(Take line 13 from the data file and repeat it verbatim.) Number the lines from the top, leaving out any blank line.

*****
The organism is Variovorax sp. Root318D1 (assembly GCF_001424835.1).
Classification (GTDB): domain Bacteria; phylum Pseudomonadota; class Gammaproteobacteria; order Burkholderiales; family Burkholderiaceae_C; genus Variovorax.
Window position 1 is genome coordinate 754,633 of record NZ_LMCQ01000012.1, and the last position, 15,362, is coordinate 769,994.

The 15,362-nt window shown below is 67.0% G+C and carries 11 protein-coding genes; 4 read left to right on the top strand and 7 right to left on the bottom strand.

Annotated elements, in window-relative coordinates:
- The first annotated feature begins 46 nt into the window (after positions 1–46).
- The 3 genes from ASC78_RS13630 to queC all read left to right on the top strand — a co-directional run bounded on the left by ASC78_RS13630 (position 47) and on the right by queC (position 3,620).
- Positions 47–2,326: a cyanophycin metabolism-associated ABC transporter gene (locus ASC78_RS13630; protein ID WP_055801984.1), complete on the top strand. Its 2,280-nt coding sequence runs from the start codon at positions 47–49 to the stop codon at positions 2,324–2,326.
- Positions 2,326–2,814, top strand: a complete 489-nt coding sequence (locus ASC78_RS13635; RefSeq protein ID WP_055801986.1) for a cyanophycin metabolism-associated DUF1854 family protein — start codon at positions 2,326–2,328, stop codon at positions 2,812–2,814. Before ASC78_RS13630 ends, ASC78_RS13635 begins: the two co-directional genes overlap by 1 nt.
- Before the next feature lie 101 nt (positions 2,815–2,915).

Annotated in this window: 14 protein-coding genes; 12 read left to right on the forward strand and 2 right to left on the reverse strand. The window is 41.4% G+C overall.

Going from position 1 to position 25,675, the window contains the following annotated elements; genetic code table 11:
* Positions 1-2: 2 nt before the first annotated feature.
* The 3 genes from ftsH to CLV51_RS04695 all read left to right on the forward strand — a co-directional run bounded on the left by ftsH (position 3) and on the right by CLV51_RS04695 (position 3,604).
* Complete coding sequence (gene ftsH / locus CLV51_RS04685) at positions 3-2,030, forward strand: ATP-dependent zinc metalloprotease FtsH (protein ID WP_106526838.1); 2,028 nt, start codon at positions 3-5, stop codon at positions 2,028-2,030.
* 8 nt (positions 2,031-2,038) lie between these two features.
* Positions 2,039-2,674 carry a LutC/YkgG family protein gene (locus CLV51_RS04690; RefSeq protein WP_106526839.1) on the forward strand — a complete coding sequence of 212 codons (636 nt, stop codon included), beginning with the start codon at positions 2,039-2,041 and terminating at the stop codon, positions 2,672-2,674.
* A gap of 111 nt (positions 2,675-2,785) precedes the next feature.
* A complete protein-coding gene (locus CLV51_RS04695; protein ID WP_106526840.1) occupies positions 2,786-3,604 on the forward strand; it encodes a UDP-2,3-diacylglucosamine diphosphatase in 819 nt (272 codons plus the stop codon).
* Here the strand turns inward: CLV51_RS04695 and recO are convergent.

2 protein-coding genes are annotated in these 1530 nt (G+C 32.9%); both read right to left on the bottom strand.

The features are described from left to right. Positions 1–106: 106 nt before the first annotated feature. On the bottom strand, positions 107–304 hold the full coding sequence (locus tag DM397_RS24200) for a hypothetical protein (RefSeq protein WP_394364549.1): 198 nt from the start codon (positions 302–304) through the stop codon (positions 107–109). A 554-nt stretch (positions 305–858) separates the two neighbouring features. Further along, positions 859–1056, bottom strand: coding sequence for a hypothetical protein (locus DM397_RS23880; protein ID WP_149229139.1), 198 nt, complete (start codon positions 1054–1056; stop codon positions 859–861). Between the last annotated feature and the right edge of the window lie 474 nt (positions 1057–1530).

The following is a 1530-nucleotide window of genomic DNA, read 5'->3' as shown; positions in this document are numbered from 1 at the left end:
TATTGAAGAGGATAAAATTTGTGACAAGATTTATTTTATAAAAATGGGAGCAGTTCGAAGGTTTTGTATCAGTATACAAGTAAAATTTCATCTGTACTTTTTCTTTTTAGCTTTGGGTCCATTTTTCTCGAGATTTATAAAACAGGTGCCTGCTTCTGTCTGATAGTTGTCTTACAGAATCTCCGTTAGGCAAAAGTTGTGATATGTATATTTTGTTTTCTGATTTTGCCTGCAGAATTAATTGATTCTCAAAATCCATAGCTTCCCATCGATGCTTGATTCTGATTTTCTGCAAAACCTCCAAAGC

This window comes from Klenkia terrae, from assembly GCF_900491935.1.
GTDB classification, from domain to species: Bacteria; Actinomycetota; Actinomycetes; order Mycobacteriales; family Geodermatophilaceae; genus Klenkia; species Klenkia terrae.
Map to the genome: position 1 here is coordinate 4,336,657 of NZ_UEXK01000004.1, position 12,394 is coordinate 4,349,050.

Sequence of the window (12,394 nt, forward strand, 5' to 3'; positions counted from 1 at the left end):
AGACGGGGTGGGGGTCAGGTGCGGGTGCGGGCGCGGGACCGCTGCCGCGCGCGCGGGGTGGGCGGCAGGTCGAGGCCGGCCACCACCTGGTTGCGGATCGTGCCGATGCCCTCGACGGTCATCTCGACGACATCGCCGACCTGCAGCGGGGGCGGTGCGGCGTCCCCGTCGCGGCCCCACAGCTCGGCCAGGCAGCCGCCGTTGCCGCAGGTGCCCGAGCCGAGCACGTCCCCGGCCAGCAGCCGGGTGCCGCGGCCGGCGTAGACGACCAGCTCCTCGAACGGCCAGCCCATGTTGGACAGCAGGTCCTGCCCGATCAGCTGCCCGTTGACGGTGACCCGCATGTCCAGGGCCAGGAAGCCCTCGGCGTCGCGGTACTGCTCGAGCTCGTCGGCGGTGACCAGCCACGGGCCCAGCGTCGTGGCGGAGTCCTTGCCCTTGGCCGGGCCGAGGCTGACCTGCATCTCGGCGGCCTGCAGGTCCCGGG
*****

* Positions 1-2: 2 nt before the first annotated feature.